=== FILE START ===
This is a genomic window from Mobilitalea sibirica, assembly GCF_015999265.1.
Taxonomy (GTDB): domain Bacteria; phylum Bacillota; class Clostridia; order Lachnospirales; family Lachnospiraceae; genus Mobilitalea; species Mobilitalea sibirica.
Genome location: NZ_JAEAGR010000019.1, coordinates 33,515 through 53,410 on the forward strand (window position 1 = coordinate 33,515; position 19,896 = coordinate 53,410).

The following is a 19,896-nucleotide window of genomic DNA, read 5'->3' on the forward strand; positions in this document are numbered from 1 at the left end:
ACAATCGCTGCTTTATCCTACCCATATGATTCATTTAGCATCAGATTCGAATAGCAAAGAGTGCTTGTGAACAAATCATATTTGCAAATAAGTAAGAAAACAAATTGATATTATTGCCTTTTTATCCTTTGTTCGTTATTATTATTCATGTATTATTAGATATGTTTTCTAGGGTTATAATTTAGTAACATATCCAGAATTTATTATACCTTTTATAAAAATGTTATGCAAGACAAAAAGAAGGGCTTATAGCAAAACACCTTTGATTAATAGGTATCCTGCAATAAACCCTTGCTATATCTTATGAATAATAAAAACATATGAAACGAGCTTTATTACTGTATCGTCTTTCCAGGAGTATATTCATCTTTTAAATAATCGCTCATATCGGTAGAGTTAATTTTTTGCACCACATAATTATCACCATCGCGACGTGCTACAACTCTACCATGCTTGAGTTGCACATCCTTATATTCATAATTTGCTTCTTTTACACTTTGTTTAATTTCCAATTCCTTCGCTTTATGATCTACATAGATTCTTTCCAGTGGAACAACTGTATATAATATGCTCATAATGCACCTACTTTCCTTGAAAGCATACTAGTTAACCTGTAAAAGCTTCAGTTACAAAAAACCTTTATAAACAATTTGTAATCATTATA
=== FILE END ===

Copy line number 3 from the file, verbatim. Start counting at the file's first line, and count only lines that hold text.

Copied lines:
Genome location: NZ_JAEAGR010000019.1, coordinates 33,515 through 53,410 on the forward strand (window position 1 = coordinate 33,515; position 19,896 = coordinate 53,410).